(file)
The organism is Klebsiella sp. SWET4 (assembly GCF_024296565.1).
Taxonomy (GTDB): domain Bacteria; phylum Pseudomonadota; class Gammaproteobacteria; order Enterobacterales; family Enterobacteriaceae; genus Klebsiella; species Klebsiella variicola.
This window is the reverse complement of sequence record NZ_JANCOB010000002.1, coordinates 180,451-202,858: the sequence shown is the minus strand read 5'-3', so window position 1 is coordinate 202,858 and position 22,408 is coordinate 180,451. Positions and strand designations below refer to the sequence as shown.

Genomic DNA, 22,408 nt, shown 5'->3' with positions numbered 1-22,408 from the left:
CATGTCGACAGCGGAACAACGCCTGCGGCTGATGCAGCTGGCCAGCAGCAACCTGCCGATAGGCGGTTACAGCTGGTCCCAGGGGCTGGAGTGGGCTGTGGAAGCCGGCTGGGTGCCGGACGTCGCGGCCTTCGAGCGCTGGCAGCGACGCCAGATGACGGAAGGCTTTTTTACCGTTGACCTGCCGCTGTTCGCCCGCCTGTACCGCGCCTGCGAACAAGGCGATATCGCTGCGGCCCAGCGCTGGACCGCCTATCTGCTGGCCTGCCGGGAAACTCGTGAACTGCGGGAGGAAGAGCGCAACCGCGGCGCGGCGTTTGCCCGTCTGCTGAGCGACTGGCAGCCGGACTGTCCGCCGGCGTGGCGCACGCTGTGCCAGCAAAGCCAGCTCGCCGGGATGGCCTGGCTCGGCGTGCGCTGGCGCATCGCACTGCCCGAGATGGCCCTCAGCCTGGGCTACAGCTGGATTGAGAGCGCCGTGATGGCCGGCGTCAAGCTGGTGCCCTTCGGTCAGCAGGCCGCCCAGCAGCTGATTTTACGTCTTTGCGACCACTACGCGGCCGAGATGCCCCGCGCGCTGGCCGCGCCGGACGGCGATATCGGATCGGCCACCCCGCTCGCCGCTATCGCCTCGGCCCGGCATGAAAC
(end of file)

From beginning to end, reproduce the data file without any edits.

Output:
The organism is Klebsiella sp. SWET4 (assembly GCF_024296565.1).
Taxonomy (GTDB): domain Bacteria; phylum Pseudomonadota; class Gammaproteobacteria; order Enterobacterales; family Enterobacteriaceae; genus Klebsiella; species Klebsiella variicola.
This window is the reverse complement of sequence record NZ_JANCOB010000002.1, coordinates 180,451-202,858: the sequence shown is the minus strand read 5'-3', so window position 1 is coordinate 202,858 and position 22,408 is coordinate 180,451. Positions and strand designations below refer to the sequence as shown.

Genomic DNA, 22,408 nt, shown 5'->3' with positions numbered 1-22,408 from the left:
CATGTCGACAGCGGAACAACGCCTGCGGCTGATGCAGCTGGCCAGCAGCAACCTGCCGATAGGCGGTTACAGCTGGTCCCAGGGGCTGGAGTGGGCTGTGGAAGCCGGCTGGGTGCCGGACGTCGCGGCCTTCGAGCGCTGGCAGCGACGCCAGATGACGGAAGGCTTTTTTACCGTTGACCTGCCGCTGTTCGCCCGCCTGTACCGCGCCTGCGAACAAGGCGATATCGCTGCGGCCCAGCGCTGGACCGCCTATCTGCTGGCCTGCCGGGAAACTCGTGAACTGCGGGAGGAAGAGCGCAACCGCGGCGCGGCGTTTGCCCGTCTGCTGAGCGACTGGCAGCCGGACTGTCCGCCGGCGTGGCGCACGCTGTGCCAGCAAAGCCAGCTCGCCGGGATGGCCTGGCTCGGCGTGCGCTGGCGCATCGCACTGCCCGAGATGGCCCTCAGCCTGGGCTACAGCTGGATTGAGAGCGCCGTGATGGCCGGCGTCAAGCTGGTGCCCTTCGGTCAGCAGGCCGCCCAGCAGCTGATTTTACGTCTTTGCGACCACTACGCGGCCGAGATGCCCCGCGCGCTGGCCGCGCCGGACGGCGATATCGGATCGGCCACCCCGCTCGCCGCTATCGCCTCGGCCCGGCATGAAAC